throw new ArgumentOutOfRangeException("propertyName",
        string.Format("Couldn't find property {0} in type {1}", propertyName, objType.FullName));
    propInfo.SetValue(obj, val, null);
 }
}

Below is how to use the methods. Let’s assume we have the following hierarchy of classes:

class SomeBase
{
    private bool IsLimited { get; set; }

    public SomeBase()
    {
        IsLimited = false;
    }
}

class SomeClass : SomeBase
{
    private  string Str { get; set; }
    internal int    Int { get; set; }

    public SomeClass()
    {
        Str = "initial value";
        Int = 0;
    }
}

So, we need to get and set hidden properties’ values from within a project (library) different to the one where the SomeBase and SomeClass are located. A possible code may look like the following:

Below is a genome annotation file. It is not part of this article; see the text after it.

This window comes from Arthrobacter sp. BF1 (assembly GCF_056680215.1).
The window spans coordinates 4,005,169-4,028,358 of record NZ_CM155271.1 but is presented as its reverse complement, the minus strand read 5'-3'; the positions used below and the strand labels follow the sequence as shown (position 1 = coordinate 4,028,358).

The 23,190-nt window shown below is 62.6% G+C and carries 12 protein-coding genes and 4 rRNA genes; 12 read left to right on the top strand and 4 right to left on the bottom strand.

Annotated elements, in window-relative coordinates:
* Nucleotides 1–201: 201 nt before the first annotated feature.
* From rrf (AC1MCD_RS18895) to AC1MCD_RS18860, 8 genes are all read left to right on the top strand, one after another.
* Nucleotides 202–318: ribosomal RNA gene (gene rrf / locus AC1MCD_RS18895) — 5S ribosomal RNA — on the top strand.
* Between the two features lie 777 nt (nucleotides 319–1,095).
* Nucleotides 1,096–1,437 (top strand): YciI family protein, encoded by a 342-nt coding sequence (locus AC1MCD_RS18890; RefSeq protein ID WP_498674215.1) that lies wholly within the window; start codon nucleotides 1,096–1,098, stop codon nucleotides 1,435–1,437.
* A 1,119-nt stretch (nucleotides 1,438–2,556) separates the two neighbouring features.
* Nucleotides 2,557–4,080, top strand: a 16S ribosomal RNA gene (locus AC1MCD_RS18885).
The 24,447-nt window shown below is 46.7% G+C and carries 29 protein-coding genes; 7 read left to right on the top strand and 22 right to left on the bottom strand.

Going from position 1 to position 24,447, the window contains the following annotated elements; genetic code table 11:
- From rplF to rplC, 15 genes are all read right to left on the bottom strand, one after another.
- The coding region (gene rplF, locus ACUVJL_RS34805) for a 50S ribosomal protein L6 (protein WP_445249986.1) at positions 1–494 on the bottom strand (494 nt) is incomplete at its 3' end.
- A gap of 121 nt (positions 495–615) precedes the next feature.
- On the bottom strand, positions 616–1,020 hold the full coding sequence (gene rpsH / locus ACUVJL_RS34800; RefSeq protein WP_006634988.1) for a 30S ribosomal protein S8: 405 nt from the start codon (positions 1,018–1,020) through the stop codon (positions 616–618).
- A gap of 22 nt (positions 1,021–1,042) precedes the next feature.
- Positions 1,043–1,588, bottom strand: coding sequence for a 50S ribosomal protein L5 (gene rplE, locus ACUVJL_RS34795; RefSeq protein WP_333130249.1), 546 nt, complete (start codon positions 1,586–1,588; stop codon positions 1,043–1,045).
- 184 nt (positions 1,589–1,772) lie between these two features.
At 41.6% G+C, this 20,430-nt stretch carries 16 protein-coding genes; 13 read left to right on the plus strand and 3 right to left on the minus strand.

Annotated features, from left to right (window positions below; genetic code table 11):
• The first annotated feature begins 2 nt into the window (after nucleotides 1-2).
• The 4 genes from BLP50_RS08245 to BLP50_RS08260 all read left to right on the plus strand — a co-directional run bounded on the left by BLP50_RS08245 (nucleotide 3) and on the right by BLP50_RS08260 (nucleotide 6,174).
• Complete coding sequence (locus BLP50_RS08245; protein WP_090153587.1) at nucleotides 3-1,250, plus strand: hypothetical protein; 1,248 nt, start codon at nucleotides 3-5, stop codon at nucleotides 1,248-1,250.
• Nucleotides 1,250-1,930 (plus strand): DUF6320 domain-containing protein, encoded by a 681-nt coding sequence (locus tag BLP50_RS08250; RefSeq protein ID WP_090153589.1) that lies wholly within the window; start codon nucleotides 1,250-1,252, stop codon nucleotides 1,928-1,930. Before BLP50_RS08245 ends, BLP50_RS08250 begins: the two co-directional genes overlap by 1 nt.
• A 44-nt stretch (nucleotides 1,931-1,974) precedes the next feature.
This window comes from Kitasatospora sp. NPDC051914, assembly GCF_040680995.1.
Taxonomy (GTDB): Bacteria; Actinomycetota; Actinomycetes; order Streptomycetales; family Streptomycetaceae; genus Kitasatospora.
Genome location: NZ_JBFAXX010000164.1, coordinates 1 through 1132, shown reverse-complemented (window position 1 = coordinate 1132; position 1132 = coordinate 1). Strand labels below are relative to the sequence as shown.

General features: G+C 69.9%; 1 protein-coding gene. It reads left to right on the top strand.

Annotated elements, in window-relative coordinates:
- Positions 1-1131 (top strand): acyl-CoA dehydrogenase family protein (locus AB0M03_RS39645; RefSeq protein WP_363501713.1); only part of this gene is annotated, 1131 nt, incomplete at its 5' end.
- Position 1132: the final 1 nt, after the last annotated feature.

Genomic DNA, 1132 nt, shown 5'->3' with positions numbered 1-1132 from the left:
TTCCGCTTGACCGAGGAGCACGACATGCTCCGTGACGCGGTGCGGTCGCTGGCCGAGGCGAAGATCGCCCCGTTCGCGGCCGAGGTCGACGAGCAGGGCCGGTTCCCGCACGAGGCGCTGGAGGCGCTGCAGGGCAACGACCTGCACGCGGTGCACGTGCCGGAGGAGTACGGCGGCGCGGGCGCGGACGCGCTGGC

SomeClass someObj = new SomeClass();

// the Str and Int properties will be found on the first step of iteration,
// so, the base class won't be analyzed
string currentStrValue = (string)someObj.GetPropertyValue("Str");
int    currentIntValue = (int)someObj.GetPropertyValue("Int");

// the IsLimited propertiy will be found on the second step of iteration,
// so, the base class will be analyzed as well
bool currentBoolValue = (bool)someObj.GetPropertyValue("IsLimited");

// the Str and Int properties will be found on the first step of iteration,
// so, the base class won't be analyzed
someObj.SetPropertyValue("Str", "brand new value");
someObj.SetPropertyValue("Int", -1);

// the IsLimited propertiy will be found on the second step of iteration,
// so, the base class will be analyzed as well
someObj.SetPropertyValue("IsLimited", true);
Related posts:
Categories: C#, Reflection Tags: ,

jQuery: Plugins to handle long click and taphold events

December 3rd, 2012 Admin No comments


jQuery plugin to catch a long click event

Below is a simple jQuery plugin to catch a long click or long press:

(function ($) {
  $.fn.longClick = function (callback, timeout) {
   // bind to element's mousedown event to track the longclick's beginning